Use e-mail ef­fec­tively

Are you us­ing e-mail prop­erly? Seven tips on get­ting it right.

The Star Malaysia - Star2 - - Technology - By BENEDIKT WENCK

IN­VOICES, book­ing con­fir­ma­tions, plane tick­ets, ad­ver­tis­ing – chances are that dozens of e-mail mes­sages will pop up in your mail­box ev­ery day. With this on­slaught of in­for­ma­tion, it can be dif­fi­cult to stay on top of ev­ery­thing.

De­spite competition from mes­sen­ger ser­vices, the num­ber of e-mail ad­dresses is still in­creas­ing ev­ery year. Ac­cord­ing to es­ti­mates by e-mail ser­vice providers Web.de and GMX, 625.8 bil­lion mes­sages were sent in Germany alone over the past year.

How­ever, some peo­ple are still fail­ing to get to grips with e-mail mes­sages. Here are seven tips for more clar­ity and en­hanced se­cu­rity.

The pur­pose

E-mail is not al­ways the best op­tion for business com­mu­ni­ca­tions. “E-mail is the top choice when it comes to bind­ing and track­able cor­re­spon­dence,” says the e-mail eti­quette man­ual of Ger­man in­dus­try as­so­ci­a­tion Bitkom. Com­pa­nies may need to ar­chive and store business mail. In­stant mes­sag­ing and so­cial me­dia may there­fore be a bet­ter choice for ar­rang­ing a lunch meet­ing or a quick dig­i­tal chat.

The KISS prin­ci­ple

Stands for “keep it short and sim­ple”. If you’re writ­ing an e-mail, try to keep it brief and con­cise, rec­om­mends the Bitkom man­ual. For the sake of clar­ity, each mail should only con­tain one topic, which should also be in­cluded in the sub­ject line.

Many peo­ple use the In­box as a task list. If you have rea­son to be­lieve that the re­cip­i­ent won’t give your e-mail a great deal of at­ten­tion, keywords can also be marked in bold – but don’t go over­board.

The sig­na­ture

Users can cre­ate a sig­na­ture in e-mail pro­grams that will au­to­mat­i­cally ap­pear be­low each mail. The same rule ap­plies here: Keep ev­ery­thing to a min­i­mum. In most cases, em­ploy­ers will pro­vide a cor­po­rate sig­na­ture. Pri­vate e-mail mes­sages can also carry a sig­na­ture – but these should only con­tain text and im­por­tant in­for­ma­tion, plus an op­tional short greet­ing.

The se­cu­rity

E-mail mes­sages are of­ten used for spam­ming and spread­ing ma­li­cious soft­ware. Sim­ple guide­lines can help you pro­tect your­self from this. “Don’t open any mes­sages from un­known senders. Don’t open any at­tach­ments if you don’t know where they come from – par­tic­u­larly ar­chives such as ZIP or RAR files,” says Julian Graf of the North-Rhine West­phalia Con­sumer Pro­tec­tion Cen­tre.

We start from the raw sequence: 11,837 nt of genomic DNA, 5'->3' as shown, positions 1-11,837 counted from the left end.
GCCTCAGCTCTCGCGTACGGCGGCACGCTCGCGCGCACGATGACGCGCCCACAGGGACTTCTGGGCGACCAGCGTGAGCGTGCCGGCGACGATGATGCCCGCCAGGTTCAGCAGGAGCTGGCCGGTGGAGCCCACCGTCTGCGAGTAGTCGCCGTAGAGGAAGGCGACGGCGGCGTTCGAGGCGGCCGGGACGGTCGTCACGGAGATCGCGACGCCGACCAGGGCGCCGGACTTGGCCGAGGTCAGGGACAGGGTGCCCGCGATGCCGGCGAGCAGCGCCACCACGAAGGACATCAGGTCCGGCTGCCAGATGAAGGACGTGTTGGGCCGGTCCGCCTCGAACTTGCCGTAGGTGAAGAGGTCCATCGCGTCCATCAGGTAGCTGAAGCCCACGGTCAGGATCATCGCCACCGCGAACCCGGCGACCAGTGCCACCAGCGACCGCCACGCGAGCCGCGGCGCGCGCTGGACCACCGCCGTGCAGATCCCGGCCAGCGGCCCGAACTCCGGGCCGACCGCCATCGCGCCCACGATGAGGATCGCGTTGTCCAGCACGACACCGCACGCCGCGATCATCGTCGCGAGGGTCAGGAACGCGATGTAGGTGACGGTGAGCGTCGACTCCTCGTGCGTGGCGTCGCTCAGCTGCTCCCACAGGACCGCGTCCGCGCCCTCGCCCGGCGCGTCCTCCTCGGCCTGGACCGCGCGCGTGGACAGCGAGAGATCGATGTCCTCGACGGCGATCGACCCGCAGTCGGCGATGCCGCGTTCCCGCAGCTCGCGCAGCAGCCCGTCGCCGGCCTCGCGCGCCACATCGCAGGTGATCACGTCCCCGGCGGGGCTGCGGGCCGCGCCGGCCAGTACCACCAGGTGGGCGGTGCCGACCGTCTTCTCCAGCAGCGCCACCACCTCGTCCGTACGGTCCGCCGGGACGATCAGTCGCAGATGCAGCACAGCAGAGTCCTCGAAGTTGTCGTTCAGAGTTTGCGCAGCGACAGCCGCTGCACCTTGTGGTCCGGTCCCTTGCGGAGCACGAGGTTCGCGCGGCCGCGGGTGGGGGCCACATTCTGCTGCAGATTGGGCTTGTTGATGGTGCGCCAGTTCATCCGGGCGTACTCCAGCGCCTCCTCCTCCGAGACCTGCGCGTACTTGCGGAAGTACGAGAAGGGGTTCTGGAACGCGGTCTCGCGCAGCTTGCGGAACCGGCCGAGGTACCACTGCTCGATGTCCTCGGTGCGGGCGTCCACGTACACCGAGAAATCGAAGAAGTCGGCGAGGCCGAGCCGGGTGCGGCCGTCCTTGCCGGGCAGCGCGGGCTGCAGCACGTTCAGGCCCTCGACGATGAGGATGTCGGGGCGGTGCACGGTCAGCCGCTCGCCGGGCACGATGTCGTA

The pass­word

Even more im­por­tant is choos­ing a se­cure pass­word, says Graf. “Your mail­box is at the cen­tre of your di­gac­count ital life – ev­ery is linked to it.” If a hacker has ac­cess to your mail­box, it’s usu­ally not too dif­fi­cult to crack other re­lated ac­counts at Ama­zon, Pay­pal or Face­book.

Ac­cord­ing to the Ger­man Fed­eral Of­fice for In­for­ma­tion Se­cu­rity (BSI), se­cure pass­words should be eight to 12 char­ac­ters long and con­tain up­per and lower-case letters, numbers and spe­cial char­ac­ters.

Make sure you stay clear of names of fam­ily mem­bers and other easy-to-guess com­bi­na­tions. egu­lar vis­its to the Iden­tity Leak Checker of the Hasso Plat­tner In­sti­tute or the web­site “haveibeen­pwned.com” will in­form you whether your data may al­ready have been stolen.

The en­cryp­tion

“An e-mail is like a post­card”, says the Bitkom man­ual. For crim­i­nals, it’s rel­a­tively easy to ac­cess un­en­crypted mail, whereas only the sender and the re­cip­i­ent are able to read the con­tent when end-to-end en­cryp­tion is used.

For this to work, how­ever, they must also ex­change their crypto keys. This is a bit com­pli­cated and keeps many from en­crypt­ing their mails.

Dis­pos­able ac­count

Many ser­vices on the In­ter­net re­quire an e-mail ad­dress to cre­ate an ac­count. If you’re only plan­ning on us­ing the ac­count once, you may want to opt for a dis­pos­able ad­dress. These are tem­po­rary mail ac­counts, writes the IT por­tal teltarif.de. De­pend­ing on the provider, you may only be able to read or re­ply to mes­sages.

Sites of­fer­ing this ser­vice in­clude 10min­utemail.com, for in­stance. In some cases, the dis­pos­able mail providers will be recog­nised when reg­is­ter­ing with a ser­vice – in this case, you can look for an al­ter­na­tive with a quick search.

— 123rf.com

De­spite the num­ber of e-mail ad­dresses in­creas­ing ev­ery year, many users are still fail­ing to get to grips with e-mail mes­sages.

Newspapers in English

Newspapers from Malaysia

© PressReader. All rights reserved.